A wide variety of sustainable flooring options exist in today's market, and consumers are finding themselves increasingly attracted to both the aesthetic and health benefits offered by them. With the high degree of attention recently afforded to reports that Chinese-manufactured laminate flooring may potentially contain levels of toxic formaldehyde that can be dangerous in enclosed spaces, homeowners are wondering not only what their alternatives are, but also how chemicals and volatile organic compounds in engineered products could represent an unseen danger.
Earlier this month, CBS' 60 Minutes made waves in the building world when they ran an exposé of Lumber Liquidators, alleging that Chinese-made flooring sold by the retailer was non-compliant with California state standards for chemical content. Budget-range flooring often contains a press-board center, and it is in the glue used to hold that material together that formaldehyde can be found. Though the veneer which covers the flooring can keep some of the chemicals contained, over time, many of the toxic compounds can leak out, potentially "off-gassing" into the air. Other chemicals, like benzene, can also be found in the flooring, and it can often take years for the harmful substances to fully dissipate, as they release into the atmosphere of your home.
These issues are not completely endemic to low-cost hardwood flooring. Carpeting is notorious for harboring similar compounds, most notably in the form of fire-proofing treatments. Unlike flooring, carpet can also trap and harbor toxic lawn chemicals, some of which have recently been reported to be carcinogenic. Formaldehyde and benzene are also known cancer causing agents, meaning their presence in a home, even in small amounts, represent the potential for dramatically hazardous long-term effects.
Exposure to these chemicals can cause headaches, nausea, and loss of appetite in the short term, as well as irritability and abdominal pain. Over long periods of time, negative effects can be detected in the reproductive system, the liver and the kidneys. Exposure to formaldehyde can also cause breathing issues and pain around the eyes, nose, and throat, though reactions vary in relation to differing sensitivities.
In the late 1970s, the term "Sick Building Syndrome" was coined to describe the cumulative negative health effects of indoor chemical exposure, though the causes were poorly understood at the time. In 1976, the Toxic Substances Control Act (TSCA) was passed at the federal level as an attempt to regulate and manage exposure and use of a variety of chemicals, though over 62,000 substances were grandfathered in, considered safe. In addition, the EPA only tested chemicals that were imported in large quantities, which presented an "unreasonable risk" to public health. These ill-defined standards have allowed many chemical manufacturers to fall through gaps in the policies.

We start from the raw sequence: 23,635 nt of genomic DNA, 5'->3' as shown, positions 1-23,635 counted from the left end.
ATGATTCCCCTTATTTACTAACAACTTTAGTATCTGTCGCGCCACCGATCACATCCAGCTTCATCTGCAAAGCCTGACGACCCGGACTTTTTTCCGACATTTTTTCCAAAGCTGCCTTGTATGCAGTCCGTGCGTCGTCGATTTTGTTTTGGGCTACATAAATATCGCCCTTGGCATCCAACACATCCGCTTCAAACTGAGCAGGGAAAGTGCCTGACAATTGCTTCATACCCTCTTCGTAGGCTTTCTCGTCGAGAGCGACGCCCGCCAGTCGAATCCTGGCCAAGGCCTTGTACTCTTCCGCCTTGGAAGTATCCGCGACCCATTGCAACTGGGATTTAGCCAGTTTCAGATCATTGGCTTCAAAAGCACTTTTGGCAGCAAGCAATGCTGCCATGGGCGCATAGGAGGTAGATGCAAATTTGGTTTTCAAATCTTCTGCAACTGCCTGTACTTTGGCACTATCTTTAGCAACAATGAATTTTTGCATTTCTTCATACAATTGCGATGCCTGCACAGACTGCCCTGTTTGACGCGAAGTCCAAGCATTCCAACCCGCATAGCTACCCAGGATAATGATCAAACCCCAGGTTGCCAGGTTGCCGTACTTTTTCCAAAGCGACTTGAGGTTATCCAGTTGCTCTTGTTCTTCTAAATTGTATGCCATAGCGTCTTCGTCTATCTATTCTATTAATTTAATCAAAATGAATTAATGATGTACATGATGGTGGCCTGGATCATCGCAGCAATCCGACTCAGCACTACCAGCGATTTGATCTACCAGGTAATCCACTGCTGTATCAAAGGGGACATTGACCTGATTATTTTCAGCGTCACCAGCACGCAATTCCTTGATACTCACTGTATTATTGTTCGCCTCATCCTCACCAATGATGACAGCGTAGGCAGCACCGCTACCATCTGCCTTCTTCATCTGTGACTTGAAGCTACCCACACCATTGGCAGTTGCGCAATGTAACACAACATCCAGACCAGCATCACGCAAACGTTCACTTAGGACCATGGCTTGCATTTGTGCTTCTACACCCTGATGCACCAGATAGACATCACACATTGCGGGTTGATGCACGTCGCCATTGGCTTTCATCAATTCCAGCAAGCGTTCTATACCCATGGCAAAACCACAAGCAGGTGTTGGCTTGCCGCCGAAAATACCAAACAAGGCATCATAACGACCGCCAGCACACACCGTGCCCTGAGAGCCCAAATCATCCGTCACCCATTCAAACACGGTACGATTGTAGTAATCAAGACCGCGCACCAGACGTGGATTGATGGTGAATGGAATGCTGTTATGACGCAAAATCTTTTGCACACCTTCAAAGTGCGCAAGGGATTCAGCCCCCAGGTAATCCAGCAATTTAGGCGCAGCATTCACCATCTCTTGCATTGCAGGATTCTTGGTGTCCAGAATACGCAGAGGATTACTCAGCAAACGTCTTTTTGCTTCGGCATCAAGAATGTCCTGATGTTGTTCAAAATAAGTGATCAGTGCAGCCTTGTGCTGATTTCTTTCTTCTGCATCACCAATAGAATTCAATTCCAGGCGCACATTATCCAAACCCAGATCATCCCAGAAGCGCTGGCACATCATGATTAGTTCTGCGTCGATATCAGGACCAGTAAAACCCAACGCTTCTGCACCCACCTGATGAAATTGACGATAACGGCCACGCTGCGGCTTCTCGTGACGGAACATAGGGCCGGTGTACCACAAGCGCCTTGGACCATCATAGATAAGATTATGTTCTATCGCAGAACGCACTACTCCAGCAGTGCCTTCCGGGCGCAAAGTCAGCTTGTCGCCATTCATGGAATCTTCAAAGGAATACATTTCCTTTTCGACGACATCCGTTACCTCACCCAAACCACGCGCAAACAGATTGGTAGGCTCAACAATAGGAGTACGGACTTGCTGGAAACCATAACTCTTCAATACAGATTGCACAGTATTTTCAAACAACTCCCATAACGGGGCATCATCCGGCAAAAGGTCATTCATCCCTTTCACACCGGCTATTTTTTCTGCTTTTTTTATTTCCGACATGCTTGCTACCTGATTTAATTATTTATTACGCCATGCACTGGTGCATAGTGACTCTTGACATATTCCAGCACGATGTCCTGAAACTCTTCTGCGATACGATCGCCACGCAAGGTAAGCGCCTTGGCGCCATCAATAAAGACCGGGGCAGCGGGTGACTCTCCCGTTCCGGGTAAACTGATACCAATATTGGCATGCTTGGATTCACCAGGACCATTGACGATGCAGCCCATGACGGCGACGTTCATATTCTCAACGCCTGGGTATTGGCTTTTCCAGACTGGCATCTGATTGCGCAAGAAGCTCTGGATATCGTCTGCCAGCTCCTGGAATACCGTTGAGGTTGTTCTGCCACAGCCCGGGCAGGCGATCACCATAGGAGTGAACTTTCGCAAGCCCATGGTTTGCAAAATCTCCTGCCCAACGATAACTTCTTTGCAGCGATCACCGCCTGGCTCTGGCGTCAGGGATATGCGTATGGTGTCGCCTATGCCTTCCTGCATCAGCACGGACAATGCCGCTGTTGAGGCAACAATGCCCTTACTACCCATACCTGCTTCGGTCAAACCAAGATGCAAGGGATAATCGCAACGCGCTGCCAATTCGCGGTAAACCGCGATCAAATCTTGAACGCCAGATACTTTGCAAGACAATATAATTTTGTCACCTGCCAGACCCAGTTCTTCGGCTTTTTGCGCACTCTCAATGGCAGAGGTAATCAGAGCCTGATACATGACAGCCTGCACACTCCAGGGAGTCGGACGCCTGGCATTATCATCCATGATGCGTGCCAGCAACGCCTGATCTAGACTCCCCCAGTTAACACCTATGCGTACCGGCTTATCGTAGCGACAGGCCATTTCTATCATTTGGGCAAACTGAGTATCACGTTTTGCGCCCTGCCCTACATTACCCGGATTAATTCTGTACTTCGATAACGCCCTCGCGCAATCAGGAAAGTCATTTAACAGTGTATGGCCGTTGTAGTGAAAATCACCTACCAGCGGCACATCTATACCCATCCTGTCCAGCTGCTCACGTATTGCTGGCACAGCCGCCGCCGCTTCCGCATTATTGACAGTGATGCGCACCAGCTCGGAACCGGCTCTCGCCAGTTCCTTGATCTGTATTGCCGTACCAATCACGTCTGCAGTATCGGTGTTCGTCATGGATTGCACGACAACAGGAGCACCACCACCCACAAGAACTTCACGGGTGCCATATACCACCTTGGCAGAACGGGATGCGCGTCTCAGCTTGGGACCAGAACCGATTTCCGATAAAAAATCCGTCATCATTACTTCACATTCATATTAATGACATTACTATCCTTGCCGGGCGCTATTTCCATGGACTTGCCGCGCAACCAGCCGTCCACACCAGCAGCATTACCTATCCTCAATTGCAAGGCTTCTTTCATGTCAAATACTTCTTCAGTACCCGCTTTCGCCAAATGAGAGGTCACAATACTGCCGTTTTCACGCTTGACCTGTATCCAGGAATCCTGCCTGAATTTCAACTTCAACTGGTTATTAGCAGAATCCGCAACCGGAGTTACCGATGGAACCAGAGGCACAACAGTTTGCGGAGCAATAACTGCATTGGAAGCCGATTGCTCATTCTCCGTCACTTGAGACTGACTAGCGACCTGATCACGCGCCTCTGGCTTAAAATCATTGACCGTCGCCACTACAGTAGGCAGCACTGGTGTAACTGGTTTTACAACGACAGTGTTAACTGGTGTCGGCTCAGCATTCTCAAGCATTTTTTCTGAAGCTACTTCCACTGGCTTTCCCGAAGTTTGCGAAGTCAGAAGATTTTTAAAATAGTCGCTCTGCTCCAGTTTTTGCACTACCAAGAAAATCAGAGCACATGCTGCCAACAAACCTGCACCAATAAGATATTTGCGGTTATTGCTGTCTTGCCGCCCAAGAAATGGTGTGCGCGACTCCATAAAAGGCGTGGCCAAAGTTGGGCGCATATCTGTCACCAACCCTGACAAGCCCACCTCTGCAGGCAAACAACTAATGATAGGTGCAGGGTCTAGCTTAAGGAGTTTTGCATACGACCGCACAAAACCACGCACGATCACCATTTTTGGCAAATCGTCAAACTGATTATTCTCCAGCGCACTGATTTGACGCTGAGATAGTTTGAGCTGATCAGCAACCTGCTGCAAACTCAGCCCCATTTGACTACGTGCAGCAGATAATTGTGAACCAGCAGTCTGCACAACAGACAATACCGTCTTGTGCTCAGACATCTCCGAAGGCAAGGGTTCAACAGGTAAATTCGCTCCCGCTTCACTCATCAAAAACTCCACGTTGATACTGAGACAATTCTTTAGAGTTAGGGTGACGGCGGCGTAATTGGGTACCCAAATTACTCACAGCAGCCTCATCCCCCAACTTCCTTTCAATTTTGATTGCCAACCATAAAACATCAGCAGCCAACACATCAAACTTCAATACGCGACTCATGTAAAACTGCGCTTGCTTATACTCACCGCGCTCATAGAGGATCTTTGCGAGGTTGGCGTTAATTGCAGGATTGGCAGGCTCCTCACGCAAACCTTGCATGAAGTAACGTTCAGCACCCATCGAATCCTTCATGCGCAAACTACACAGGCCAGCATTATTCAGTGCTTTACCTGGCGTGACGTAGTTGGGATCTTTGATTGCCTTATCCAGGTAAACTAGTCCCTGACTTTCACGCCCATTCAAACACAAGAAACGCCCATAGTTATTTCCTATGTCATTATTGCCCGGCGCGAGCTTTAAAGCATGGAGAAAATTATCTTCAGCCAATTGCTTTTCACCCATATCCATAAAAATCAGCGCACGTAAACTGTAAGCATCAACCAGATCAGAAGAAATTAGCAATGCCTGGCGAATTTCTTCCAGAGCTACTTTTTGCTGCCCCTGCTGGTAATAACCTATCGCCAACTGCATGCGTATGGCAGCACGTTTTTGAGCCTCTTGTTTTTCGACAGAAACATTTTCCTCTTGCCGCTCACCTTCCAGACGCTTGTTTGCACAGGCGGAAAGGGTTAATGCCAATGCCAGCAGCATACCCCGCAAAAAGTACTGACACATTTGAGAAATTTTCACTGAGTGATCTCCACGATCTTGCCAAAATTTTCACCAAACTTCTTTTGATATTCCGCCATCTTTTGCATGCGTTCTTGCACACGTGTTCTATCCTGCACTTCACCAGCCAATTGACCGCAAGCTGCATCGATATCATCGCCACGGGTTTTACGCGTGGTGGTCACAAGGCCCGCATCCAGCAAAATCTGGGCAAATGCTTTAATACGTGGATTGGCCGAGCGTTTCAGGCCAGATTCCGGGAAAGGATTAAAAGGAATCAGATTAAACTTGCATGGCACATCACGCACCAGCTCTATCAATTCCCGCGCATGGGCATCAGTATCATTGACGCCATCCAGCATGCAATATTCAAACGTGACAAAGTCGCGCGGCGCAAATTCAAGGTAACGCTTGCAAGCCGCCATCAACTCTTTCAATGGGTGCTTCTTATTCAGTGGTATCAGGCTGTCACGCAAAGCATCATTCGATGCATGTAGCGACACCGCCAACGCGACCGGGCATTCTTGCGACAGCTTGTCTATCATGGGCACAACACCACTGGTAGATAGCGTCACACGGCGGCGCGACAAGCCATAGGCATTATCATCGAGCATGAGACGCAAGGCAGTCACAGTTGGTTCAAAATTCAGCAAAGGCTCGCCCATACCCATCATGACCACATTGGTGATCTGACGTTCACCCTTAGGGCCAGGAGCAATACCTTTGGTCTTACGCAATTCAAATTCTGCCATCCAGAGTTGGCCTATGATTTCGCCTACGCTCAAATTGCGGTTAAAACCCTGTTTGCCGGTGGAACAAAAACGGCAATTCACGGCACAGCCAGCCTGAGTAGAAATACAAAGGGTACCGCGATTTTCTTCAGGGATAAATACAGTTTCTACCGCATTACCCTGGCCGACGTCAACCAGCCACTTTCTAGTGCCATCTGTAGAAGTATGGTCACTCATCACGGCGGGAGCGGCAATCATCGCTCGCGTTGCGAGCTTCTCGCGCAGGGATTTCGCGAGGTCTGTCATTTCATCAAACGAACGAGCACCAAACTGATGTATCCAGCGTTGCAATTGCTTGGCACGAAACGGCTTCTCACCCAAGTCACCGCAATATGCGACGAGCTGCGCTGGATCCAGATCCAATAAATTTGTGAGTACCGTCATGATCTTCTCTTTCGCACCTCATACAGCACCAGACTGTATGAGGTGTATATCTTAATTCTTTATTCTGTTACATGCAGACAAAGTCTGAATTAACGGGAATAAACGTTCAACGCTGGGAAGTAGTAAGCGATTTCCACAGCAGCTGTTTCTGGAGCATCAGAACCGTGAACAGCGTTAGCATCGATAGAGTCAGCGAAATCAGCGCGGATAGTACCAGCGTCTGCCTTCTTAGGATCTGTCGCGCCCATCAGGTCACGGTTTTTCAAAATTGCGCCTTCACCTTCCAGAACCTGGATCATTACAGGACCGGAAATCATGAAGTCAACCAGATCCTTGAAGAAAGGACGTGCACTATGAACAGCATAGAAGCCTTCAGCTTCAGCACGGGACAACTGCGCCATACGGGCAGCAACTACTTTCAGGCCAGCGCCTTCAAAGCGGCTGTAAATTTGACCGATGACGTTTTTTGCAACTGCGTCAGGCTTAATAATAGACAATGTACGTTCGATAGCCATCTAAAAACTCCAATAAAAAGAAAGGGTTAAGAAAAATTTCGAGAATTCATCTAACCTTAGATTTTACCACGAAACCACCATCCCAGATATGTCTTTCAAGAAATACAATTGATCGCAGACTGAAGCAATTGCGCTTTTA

It is fairly easy to establish that interior finishing materials manufactured with chemicals like formaldehyde and benzene are harmful to public health, as we've previously discussed here on the green blog. Many people, however, are not only unaware of the hidden dangers posed by these chemicals, but also of the other options available to replace them. A variety of sustainable flooring alternatives are currently on the market, and they are gaining popularity as the harmful effects of chemicals become more widely known.
We've previously noted the many benefits of wool carpeting, a sustainable option that is attractive for its hypo-allergenic qualities as well as the eco-friendly way in which it is harvested. Wool can be cost prohibitive for many homeowners, however, and some will just simply prefer a hardwood option underfoot. Fortunately for those individuals, cork flooring can provide another, equally attractive option. In much the same manner as wool, cork is harvested in a renewable fashion, leaving the tree from which it is taken still alive and growing.
Reclaimed lumber, while at times limited by available stock, can be used to fashion an utterly unique floor, often boasting a complete lack of chemical compounds. In cases where chemicals may have been previously used, they have often already off-gassed from reclaimed lumber, leaving behind a far healthier alternative. Strand woven bamboo continues to be a popular option as well, both for its aesthetic beauty and the solidity of its construction, which leaves it resistant to warping or scratching. Marmoleum tiles, which represent a natural alternative to linoleum, are also constructed without the use of VOCs or harmful chemicals.
While not every engineered flooring features harmful levels of chemical compounds, consumers are always wise to investigate manufacturing processes and companies before they buy. Though cost is often a determining factor, the wide range of available sustainable flooring options means that an excellent fit for any home or budget can often be found.
[Images: Materials and Sources, Aritmiya, Home Style Choices, and Ojibwa Building Supplies MN]
Hi! I'm Karen Totino, owner of Green Conscience Home. I'd love to hear your thoughts on any of our posts, so comment away! One of my goals is to get the community discussing some of these eco topics, and hopefully help each other out!